• Consumers have finite horizons. As a result, even temporary changes in fiscal policy may affect consumption because any offsetting future action required by the government’s intertemporal budget constraint is (perceived to be) borne by future generations.

  • Taxes are distortionary because labor supply and capital accumulation decisions are endogenous and taxes are proportional rather than lump-sum.

  • A fraction of consumers are liquidity constrained. Liquidity constrained consumers do not save and cannot borrow. Therefore, any change in fiscal policy that affects their disposable income immediately changes their consumption as well.

The model has been parameterized to reflect key macroeconomic features of Japan (Tables 4.1 and 4.2). In particular, the ratios of consumption, investment, government spending, wage income, and income from capital relative to GDP are set to their current values. Similarly, key fiscal variables—revenue to GDP ratios from taxation of corporate, labor, and personal income and consumption tax, as well as government debt and current government spending—have been calibrated to Japan’s fiscal structure.4

Table 4.1Key Macroeconomic Variables in the Initial Steady State
JapanRest of the World
Country size11.588.5
% share of world real income11.488.7
National expenditure accounts at market prices
Consumption57.051.5
Rule-of-thumb12.47.2
Forward-looking44.644.3
Domestic47.450.1
Imported9.51.4
Investment18.118.7
For tradables3.14.2
For non-tradables15.014.6
Domestic15.118.2
Imported3.00.5
Government expenditures22.730.0
Exports14.41.6
Of consumption goods10.41.2
Of investment goods4.00.4
Imports12.21.8
Of consumption goods9.11.3
Of investment goods3.00.5
Tradable/nontradable split
Tradables15.720.2
Domestic1.118.6
Imported12.31.9
Net exports2.3-0.3
Nontradables84.379.8
Factor incomes
Capital37.736.1
Labor62.463.9
Interest rate
Real short-term interest rate2.02.0
Government
Debt87.540.0
Tax rates
On workers’ social security contribution (effective)20.132.4
Revenue as % of GDP4.811.7
On employers’ social security contribution (effective)11.011.0
Revenue as % of GDP4.55.0
On corporate income
Revenue as % of GDP3.73.3
Of which: on capital income7.57.5
Of which: revenue as % of GDP1.01.0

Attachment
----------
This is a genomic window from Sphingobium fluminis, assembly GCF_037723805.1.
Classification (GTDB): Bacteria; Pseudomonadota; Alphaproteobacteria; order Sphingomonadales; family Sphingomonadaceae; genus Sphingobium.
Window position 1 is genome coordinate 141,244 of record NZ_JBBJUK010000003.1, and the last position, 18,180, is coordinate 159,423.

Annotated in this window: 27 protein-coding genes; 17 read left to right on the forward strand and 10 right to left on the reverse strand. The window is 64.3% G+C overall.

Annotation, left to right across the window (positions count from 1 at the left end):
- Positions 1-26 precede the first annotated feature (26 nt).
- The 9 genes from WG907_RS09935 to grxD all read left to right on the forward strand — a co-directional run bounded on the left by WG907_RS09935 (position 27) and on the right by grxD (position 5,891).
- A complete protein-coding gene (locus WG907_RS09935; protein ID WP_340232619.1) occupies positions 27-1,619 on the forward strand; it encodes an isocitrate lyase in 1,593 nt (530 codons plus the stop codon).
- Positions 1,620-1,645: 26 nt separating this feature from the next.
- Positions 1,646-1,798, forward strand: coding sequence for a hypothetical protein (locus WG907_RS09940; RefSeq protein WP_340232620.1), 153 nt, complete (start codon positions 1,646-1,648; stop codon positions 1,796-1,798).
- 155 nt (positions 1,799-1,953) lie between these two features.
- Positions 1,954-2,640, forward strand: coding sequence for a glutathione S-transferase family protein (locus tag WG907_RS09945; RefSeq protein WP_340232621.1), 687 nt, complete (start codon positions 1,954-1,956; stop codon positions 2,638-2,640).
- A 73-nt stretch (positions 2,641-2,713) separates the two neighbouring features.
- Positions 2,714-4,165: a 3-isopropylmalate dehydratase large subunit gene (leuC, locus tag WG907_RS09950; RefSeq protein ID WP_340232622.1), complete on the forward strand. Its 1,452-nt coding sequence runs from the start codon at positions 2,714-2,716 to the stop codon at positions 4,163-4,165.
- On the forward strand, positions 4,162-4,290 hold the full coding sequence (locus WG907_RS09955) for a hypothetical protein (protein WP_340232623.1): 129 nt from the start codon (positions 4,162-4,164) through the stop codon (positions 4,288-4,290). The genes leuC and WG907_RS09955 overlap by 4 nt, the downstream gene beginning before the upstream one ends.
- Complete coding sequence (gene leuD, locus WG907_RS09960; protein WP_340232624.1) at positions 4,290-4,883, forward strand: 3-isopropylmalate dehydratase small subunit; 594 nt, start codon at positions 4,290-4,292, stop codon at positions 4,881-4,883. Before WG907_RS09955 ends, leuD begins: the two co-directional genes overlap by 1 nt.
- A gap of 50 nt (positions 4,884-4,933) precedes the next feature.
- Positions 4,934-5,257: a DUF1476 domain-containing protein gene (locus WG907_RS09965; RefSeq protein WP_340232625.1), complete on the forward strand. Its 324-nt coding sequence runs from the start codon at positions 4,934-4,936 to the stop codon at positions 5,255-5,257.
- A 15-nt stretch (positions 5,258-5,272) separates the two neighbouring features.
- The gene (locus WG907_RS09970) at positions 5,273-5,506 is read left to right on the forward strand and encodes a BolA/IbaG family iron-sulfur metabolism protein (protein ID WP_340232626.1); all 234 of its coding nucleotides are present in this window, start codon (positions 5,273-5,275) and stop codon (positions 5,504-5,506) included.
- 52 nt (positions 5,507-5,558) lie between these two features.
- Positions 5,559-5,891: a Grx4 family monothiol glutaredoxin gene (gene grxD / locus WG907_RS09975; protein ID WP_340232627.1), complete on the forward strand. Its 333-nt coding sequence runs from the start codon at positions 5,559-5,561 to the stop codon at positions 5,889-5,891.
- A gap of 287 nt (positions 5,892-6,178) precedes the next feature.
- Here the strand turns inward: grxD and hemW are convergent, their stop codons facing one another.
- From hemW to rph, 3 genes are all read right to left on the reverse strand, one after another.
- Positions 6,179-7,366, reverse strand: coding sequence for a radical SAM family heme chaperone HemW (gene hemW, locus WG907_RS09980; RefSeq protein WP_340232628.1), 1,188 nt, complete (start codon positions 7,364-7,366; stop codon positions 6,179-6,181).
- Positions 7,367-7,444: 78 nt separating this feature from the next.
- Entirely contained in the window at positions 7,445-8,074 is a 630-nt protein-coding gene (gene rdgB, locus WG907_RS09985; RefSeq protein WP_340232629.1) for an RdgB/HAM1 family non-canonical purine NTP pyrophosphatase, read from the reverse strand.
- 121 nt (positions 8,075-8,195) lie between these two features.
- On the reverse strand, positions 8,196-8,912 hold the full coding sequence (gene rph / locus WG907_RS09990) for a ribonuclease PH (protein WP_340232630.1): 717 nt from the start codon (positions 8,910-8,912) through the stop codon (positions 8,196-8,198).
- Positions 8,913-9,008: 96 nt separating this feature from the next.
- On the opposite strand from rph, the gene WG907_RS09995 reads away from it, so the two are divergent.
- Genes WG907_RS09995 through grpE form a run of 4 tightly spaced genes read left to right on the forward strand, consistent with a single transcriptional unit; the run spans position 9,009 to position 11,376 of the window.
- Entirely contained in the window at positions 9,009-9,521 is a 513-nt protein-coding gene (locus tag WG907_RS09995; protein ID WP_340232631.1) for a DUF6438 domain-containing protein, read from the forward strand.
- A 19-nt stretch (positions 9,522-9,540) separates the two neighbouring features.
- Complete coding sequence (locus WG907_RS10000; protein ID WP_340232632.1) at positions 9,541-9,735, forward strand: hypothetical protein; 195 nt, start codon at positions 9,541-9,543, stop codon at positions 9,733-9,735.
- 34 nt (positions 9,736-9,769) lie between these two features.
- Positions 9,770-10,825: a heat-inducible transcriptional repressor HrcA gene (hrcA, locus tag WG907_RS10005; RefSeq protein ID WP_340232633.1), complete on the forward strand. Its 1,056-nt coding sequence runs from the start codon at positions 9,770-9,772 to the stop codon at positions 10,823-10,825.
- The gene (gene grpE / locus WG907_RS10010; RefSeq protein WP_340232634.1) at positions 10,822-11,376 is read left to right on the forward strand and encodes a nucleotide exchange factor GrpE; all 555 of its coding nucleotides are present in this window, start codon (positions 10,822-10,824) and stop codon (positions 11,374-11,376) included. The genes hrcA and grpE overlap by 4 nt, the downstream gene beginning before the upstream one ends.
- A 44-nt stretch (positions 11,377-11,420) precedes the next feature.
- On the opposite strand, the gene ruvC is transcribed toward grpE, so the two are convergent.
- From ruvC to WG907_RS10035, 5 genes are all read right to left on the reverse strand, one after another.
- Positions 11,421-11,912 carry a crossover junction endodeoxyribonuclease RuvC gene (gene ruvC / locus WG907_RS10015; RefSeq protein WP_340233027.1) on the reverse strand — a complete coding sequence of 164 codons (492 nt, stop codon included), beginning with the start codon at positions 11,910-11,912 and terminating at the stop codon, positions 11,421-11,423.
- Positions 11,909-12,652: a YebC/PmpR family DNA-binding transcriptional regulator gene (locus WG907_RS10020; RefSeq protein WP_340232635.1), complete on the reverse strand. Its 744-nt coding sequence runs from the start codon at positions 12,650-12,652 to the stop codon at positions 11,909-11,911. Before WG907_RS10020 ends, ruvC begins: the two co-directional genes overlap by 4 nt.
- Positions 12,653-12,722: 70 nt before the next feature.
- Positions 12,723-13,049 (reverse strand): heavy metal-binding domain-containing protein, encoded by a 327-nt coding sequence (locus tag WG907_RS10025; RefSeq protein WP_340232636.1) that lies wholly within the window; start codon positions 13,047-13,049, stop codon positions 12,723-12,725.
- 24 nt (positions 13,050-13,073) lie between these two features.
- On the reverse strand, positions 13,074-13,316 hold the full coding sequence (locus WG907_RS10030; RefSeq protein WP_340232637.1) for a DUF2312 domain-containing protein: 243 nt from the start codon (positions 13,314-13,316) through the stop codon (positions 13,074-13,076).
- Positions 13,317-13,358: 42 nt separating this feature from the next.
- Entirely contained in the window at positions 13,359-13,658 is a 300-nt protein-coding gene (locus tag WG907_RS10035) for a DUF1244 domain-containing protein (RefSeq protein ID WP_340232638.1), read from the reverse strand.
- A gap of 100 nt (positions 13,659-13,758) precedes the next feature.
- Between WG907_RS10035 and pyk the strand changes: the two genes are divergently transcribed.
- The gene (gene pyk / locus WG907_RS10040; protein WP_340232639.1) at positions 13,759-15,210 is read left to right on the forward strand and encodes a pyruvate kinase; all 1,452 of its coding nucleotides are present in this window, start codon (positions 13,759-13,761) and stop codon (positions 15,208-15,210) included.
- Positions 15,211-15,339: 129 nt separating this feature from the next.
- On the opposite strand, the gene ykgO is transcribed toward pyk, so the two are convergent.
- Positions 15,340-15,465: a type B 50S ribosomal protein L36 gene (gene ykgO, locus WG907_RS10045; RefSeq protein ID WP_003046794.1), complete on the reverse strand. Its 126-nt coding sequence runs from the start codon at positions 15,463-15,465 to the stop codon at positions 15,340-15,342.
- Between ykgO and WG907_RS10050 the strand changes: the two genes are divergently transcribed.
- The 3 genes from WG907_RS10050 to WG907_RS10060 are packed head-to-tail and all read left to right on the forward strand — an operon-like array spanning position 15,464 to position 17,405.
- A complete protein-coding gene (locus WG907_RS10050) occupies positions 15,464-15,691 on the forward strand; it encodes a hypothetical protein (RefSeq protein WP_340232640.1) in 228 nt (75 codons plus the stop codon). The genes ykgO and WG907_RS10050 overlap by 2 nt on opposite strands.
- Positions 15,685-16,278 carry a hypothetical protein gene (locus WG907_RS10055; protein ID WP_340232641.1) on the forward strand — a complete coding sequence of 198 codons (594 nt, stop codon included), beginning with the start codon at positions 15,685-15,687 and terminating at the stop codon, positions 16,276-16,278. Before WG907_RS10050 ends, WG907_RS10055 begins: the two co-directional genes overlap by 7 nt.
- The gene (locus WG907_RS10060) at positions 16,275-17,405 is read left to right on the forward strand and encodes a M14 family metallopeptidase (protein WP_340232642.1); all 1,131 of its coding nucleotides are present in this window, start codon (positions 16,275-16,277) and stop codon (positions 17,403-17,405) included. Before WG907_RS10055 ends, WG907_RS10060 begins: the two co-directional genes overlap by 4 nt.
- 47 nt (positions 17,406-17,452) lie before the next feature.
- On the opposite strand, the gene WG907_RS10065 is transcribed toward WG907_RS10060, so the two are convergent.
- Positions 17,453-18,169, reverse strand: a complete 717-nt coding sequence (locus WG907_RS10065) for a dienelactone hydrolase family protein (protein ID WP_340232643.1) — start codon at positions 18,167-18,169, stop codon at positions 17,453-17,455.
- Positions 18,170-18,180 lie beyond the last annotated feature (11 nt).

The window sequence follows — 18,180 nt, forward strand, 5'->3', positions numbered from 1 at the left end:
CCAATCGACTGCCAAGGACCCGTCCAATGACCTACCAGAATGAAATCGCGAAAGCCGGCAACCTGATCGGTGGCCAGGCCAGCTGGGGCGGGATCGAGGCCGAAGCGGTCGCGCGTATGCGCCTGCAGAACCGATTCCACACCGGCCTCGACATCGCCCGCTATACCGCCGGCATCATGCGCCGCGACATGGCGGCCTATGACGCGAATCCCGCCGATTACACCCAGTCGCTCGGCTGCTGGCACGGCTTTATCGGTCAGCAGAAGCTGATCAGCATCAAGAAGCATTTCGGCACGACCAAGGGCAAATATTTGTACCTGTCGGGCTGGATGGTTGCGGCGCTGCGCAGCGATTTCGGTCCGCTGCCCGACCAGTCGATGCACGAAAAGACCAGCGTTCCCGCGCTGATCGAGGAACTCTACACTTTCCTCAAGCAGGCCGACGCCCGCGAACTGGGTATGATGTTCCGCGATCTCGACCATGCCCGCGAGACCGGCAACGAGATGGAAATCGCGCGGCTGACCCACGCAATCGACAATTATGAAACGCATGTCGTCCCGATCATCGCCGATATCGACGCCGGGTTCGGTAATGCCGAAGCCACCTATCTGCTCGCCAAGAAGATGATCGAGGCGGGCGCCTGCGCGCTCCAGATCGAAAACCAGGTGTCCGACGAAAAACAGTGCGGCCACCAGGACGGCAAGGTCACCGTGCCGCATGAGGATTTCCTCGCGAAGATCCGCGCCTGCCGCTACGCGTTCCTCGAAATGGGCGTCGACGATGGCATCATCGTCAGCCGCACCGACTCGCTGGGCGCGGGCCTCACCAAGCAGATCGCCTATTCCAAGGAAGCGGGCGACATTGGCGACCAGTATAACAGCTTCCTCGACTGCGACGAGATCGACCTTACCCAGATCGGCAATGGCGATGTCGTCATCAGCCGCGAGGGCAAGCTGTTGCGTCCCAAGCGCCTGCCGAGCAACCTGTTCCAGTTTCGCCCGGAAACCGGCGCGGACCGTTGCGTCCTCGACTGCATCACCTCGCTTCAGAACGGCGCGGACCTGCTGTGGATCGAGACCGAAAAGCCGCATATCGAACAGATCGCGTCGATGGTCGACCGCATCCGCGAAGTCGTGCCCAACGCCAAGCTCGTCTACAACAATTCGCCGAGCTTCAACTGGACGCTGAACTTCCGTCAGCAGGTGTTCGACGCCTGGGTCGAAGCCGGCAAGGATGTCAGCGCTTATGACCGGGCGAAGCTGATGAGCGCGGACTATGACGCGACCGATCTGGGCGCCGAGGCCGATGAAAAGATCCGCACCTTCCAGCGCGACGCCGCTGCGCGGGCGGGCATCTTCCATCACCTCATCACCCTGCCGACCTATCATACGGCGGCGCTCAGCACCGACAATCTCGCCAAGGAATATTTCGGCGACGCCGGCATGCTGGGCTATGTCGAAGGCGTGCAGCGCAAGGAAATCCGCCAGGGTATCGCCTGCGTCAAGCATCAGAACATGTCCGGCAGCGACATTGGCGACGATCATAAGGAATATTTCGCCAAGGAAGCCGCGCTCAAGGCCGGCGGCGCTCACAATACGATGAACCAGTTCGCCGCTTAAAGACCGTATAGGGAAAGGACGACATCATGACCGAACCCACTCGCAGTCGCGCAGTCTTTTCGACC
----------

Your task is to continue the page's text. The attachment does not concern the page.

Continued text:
Of which: on dividend income (profits)7.57.5
Of which: revenue as % of GDP2.72.3
On personal income9.59.5
Revenue as % of GDP7.57.1
On consumption (effective VAT rate)4.46.0
Revenue as % of GDP2.53.0
Source: IMF staff estimates.
Source: IMF staff estimates.
Table 4.2Behavioral Assumptions and Key Parameters in the Initial Steady State
JapanRest of the World
Behavioral assumptions subject to sensitivity analysis
Planning horizon of consumers20 years12.5 years
Labor disutility parameters0.920.92
Fraction of rule-of-thumb consumers0.400.25
Intertemporal elasticity of substitution0.330.33
Other key parameters
Elasticity of substitution between capital and labor0.930.93
Effective discount rate0.920.92
Depreciation rate on capital0.120.07
Capital adjustment cost parameters1.000.60
Elasticity of substitution between varieties
Tradables sector4.857.67
Price markup over marginal cost1.261.15
Nontradables sector3.444.23
Price markup over marginal cost1.411.31
Capital share in production tradables sector0.420.42
Capital share in production nontradables sector0.420.42
Utility from real money balances0.020.02
Price stickiness parameters00
Home bias in government consumptionyesyes
Home bias in private consumptionnono
Elasticity of substitution between traded and nontraded goods0.750.75
Bias toward domestically produced tradables over nontradables0.200.30
Source: IMF staff estimates.
Source: IMF staff estimates.

Other main aspects of the model are:

  • Consumption and production are characterized by constant elasticity of substitution functions. Firms and workers have some market power, so that prices and wages are above their perfectly competitive levels.

  • There are traded and nontraded goods that allow for a bias toward domestic goods in private or government consumption.

  • There are two factors of production—capital and labor—which are used to produce traded and nontraded goods. Capital and labor can move freely between sectors, but are not mobile internationally.